Tennessee Gas Tax Revenue Pays for Work on Private Property

road construction

Members of the Grundy County Highway Department used some of the Tennessee gas tax revenue to work on other people’s private properties, and that’s against state law, according to a state audit released Thursday.

One of those properties was a farm where the highway superintendent kept cattle — even though he didn’t own the land. This work, which included bulldozing stumps, among other things, went on for nine years, Comptrollers said.

“The highway superintendent did not lease the farm nor did the owner charge him rent on the farm for the period he has used it,” according to the audit.

“The highway superintendent stated that he began using the farm when he purchased the individual’s cattle.”

Highway Department employees also bulldozed a wooded area at another farm. The owner of that property, Comptrollers went on to say, was acquainted with the highway superintendent.

Comptrollers said they didn’t know if the property owner paid the highway superintendent for the work.

Grundy County Mayor Michael Brady told The Tennessee Star he only learned of the findings Thursday morning.

“It’s a mayor’s job to be a good steward and be compliant with Grundy County’s assets and funds,” Brady said.

“I’m sure the county commissioners will seek a legal opinion on this. That’s all I’ve got to say right now.”

The Grundy County Highway Department is based in Tracy City. Department officials maintain all Grundy County roads. The highway superintendent, meanwhile, is an elected county official with a four-year term.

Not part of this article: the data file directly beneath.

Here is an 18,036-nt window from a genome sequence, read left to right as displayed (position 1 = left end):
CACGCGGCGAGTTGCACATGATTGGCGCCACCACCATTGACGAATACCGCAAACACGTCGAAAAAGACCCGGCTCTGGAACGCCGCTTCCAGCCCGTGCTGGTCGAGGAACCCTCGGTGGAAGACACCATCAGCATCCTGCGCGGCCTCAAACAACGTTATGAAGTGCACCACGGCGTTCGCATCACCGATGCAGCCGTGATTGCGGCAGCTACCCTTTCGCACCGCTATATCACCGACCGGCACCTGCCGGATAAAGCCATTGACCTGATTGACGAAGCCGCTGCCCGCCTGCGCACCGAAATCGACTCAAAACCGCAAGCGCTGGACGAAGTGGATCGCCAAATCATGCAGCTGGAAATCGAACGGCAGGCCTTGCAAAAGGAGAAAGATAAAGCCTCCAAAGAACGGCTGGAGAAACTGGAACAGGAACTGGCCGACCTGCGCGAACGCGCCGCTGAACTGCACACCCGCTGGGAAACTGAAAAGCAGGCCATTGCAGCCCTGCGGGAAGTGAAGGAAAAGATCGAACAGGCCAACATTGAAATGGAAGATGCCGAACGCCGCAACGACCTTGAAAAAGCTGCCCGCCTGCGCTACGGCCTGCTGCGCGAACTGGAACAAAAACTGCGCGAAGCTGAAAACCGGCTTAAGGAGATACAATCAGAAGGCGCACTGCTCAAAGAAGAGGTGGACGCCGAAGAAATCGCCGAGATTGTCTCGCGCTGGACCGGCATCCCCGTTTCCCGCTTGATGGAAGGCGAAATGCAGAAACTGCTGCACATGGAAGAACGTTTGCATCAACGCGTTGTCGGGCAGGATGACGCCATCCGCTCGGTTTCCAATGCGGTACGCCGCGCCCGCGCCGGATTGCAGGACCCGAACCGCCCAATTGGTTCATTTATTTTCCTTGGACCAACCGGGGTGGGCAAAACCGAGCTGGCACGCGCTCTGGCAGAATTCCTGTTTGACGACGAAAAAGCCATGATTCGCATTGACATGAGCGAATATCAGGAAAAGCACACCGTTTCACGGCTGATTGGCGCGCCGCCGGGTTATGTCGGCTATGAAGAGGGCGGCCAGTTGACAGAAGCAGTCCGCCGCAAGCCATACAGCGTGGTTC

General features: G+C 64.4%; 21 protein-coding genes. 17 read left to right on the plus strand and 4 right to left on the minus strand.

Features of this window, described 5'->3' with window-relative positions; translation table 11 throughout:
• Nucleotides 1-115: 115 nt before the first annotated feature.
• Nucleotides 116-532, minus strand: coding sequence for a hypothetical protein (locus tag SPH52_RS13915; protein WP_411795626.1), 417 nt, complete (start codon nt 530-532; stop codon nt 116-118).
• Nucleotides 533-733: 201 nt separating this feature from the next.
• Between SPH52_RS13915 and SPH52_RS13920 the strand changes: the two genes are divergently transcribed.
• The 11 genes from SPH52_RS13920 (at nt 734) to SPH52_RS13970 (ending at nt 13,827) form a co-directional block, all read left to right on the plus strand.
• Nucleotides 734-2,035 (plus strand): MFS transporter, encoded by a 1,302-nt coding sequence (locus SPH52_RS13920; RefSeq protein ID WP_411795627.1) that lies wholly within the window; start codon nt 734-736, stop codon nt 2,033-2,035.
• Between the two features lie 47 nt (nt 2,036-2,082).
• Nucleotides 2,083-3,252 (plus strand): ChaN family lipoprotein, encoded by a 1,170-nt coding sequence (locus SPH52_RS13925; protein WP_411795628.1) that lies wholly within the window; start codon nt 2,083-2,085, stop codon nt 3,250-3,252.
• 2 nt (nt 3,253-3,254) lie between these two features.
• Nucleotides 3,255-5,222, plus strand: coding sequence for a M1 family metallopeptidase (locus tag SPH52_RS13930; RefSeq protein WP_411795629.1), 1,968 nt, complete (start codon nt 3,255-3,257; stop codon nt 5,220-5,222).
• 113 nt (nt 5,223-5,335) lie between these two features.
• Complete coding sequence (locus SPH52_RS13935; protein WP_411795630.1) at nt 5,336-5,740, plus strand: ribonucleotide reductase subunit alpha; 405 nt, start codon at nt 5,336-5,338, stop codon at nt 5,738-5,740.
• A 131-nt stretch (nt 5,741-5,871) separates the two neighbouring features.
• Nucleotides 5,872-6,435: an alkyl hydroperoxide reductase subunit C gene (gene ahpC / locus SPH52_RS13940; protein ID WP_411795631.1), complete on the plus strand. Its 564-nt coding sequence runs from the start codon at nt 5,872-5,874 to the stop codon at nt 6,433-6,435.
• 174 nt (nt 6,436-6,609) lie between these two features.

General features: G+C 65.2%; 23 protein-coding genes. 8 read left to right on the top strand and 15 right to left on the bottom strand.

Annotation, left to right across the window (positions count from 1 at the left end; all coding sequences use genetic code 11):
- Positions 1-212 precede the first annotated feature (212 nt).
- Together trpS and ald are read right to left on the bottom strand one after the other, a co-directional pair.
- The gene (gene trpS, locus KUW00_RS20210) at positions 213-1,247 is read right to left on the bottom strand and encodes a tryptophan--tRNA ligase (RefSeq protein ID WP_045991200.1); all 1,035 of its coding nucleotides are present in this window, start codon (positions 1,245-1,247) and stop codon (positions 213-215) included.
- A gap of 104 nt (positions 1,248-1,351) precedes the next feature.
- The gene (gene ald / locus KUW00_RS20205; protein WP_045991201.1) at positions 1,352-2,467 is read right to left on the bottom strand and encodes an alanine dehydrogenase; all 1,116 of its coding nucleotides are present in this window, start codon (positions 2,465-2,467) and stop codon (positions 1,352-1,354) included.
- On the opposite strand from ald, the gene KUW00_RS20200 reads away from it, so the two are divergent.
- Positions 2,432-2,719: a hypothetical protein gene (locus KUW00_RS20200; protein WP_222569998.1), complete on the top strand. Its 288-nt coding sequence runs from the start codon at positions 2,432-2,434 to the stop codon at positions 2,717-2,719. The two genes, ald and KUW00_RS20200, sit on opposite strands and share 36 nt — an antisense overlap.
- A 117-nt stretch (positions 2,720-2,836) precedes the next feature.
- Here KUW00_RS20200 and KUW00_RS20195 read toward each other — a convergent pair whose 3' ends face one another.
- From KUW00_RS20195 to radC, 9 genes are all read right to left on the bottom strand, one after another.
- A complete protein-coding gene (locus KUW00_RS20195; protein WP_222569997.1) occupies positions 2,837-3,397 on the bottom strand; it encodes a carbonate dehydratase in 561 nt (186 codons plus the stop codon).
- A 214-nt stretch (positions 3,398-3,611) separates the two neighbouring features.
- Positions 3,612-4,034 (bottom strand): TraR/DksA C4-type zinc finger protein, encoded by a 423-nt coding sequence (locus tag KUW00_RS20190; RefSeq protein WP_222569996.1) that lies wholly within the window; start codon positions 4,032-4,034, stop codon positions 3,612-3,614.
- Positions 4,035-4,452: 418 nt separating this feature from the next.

The department does not receive any county property tax revenue but instead gets money from local and state gasoline fuel taxes.

The state of Tennessee collects this tax revenue. A portion of that money goes back to the county.

Comptrollers also called out members of the county’s highway department for working at several private cemeteries.

“We observed a highway department low-boy truck and trailer, a bulldozer, and a track-hoe at one cemetery,” Comptrollers wrote.

“It appeared the equipment had been located at the area for quite some time, and that a wooded area had been cleared, but we could not determine the full extent of the work performed.”

The superintendent told Comptrollers he worked on several cemeteries in the county, but he did not receive any money for the work.

Comptrollers also called out members of the department for maintaining a portion of a private road owned by a department employee and for working on their personal vehicles in the department garage during work hours.

Comptrollers reported finding one employee’s vehicle in the garage with the bed removed from the frame. They later saw someone placed the bed back on that frame.

“We asked the highway superintendent who the vehicle belonged to, and he named an employee and stated they used the lift to replace the fuel pump on the trucks,” Comptrollers wrote.

“In addition, we asked an employee what work had been performed on the truck, and he stated that the fuel pump had been changed, and the frame had been painted.”

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Chris Butler is an investigative journalist at The Tennessee Star. Follow Chris on Facebook. Email tips to [email protected]







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